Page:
Pakistan is preventing foreign journalists and other visitors from getting close to the house of slain al Qaeda chief Osama bin Laden ahead of the 10th anniversary of the September 11 terrorist attacks.
Uffe Wolffhechel, the Danish Ambassador to Pakistan and his wife, and two French journalists, were among several people detained this week in Abbottabad - the Pakistani garrison town that was bin Laden's last hideout.
Osama bin Laden was killed in an US operation in Abbottabad in May.
However, there have been no formal instructions to media organisations prohibiting their travel to Abbottabad.
Abbottabad police officer Karim Khan said the authorities were preventing journalists and foreigners from visiting the compound because it is regarded as evidence in investigations into how bin Laden lived there and how the CIA found him.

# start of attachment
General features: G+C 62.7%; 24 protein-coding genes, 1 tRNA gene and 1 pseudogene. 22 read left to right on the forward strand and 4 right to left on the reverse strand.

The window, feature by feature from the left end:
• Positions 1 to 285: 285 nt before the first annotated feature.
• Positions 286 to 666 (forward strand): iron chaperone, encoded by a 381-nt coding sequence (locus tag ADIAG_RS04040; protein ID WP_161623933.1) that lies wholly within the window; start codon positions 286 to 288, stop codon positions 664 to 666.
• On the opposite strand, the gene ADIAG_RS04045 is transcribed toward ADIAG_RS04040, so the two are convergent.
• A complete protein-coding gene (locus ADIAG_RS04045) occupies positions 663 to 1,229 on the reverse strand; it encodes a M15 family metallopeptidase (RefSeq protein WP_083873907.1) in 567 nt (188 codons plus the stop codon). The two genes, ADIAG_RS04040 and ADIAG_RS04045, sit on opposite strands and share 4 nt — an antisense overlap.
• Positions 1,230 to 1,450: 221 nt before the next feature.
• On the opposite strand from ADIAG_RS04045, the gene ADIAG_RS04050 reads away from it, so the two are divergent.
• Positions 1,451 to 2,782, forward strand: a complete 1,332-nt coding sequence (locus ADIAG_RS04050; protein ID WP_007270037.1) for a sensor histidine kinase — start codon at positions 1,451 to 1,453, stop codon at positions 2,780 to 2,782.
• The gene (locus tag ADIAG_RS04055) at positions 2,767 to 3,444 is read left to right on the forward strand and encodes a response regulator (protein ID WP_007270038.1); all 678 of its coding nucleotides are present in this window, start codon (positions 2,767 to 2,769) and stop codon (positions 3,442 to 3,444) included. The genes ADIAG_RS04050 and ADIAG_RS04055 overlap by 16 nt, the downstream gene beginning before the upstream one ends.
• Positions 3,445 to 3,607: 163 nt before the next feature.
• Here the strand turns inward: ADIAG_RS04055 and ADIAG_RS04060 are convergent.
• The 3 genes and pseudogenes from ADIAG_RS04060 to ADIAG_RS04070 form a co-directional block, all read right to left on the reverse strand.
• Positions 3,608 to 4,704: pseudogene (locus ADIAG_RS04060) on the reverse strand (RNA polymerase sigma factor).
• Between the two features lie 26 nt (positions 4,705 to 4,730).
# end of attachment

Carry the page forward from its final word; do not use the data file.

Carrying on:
An editorial in the Dawn newspaper on Friday criticized the ban on foreigners visiting.
"Let's face it: the Bin Laden compound, as the site where the world's most wanted terrorist was found, killed and his body taken away in a raid of high drama, will continue to attract visitors," it said.
"The arbitrary restrictions imposed on visiting or filming in Abbottabad are thus untenable, and must be lifted to show the world that there is nothing there that Pakistan wants to hide."
In the days after the raid, hundreds of journalists travelled to the army town and were permitted - initially at least - to get as far as the door of the large, high-walled compound where bin Laden and his wives and children had been living for several years.